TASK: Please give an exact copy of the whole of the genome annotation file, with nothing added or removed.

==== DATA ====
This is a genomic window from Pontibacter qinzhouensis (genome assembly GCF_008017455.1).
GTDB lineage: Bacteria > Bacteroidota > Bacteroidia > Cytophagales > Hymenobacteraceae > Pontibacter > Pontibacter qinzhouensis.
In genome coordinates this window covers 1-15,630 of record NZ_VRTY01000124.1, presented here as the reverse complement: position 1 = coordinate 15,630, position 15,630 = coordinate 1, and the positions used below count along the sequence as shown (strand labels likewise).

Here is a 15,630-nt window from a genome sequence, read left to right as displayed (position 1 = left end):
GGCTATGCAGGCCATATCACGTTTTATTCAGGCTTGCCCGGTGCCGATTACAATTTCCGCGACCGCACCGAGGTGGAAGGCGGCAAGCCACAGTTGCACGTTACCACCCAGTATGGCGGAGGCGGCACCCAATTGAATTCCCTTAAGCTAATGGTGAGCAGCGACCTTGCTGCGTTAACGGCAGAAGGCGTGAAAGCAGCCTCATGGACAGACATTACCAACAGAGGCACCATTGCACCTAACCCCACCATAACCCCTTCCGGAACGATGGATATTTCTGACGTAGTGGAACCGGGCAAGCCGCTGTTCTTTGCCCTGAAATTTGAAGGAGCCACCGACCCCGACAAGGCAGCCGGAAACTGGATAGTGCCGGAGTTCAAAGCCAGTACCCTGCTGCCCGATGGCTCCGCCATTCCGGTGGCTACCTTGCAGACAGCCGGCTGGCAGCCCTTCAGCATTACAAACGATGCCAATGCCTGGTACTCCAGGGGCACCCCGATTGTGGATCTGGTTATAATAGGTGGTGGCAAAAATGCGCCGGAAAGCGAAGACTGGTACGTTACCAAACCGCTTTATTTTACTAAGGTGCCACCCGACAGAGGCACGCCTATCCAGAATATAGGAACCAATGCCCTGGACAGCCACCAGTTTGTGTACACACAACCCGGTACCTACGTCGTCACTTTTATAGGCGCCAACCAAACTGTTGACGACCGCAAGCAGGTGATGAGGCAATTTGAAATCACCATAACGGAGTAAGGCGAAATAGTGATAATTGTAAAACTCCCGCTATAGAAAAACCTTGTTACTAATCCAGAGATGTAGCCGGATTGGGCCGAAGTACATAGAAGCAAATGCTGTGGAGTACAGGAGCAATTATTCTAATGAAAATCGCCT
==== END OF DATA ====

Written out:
This is a genomic window from Pontibacter qinzhouensis (genome assembly GCF_008017455.1).
GTDB lineage: Bacteria > Bacteroidota > Bacteroidia > Cytophagales > Hymenobacteraceae > Pontibacter > Pontibacter qinzhouensis.
In genome coordinates this window covers 1-15,630 of record NZ_VRTY01000124.1, presented here as the reverse complement: position 1 = coordinate 15,630, position 15,630 = coordinate 1, and the positions used below count along the sequence as shown (strand labels likewise).

Here is a 15,630-nt window from a genome sequence, read left to right as displayed (position 1 = left end):
GGCTATGCAGGCCATATCACGTTTTATTCAGGCTTGCCCGGTGCCGATTACAATTTCCGCGACCGCACCGAGGTGGAAGGCGGCAAGCCACAGTTGCACGTTACCACCCAGTATGGCGGAGGCGGCACCCAATTGAATTCCCTTAAGCTAATGGTGAGCAGCGACCTTGCTGCGTTAACGGCAGAAGGCGTGAAAGCAGCCTCATGGACAGACATTACCAACAGAGGCACCATTGCACCTAACCCCACCATAACCCCTTCCGGAACGATGGATATTTCTGACGTAGTGGAACCGGGCAAGCCGCTGTTCTTTGCCCTGAAATTTGAAGGAGCCACCGACCCCGACAAGGCAGCCGGAAACTGGATAGTGCCGGAGTTCAAAGCCAGTACCCTGCTGCCCGATGGCTCCGCCATTCCGGTGGCTACCTTGCAGACAGCCGGCTGGCAGCCCTTCAGCATTACAAACGATGCCAATGCCTGGTACTCCAGGGGCACCCCGATTGTGGATCTGGTTATAATAGGTGGTGGCAAAAATGCGCCGGAAAGCGAAGACTGGTACGTTACCAAACCGCTTTATTTTACTAAGGTGCCACCCGACAGAGGCACGCCTATCCAGAATATAGGAACCAATGCCCTGGACAGCCACCAGTTTGTGTACACACAACCCGGTACCTACGTCGTCACTTTTATAGGCGCCAACCAAACTGTTGACGACCGCAAGCAGGTGATGAGGCAATTTGAAATCACCATAACGGAGTAAGGCGAAATAGTGATAATTGTAAAACTCCCGCTATAGAAAAACCTTGTTACTAATCCAGAGATGTAGCCGGATTGGGCCGAAGTACATAGAAGCAAATGCTGTGGAGTACAGGAGCAATTATTCTAATGAAAATCGCCT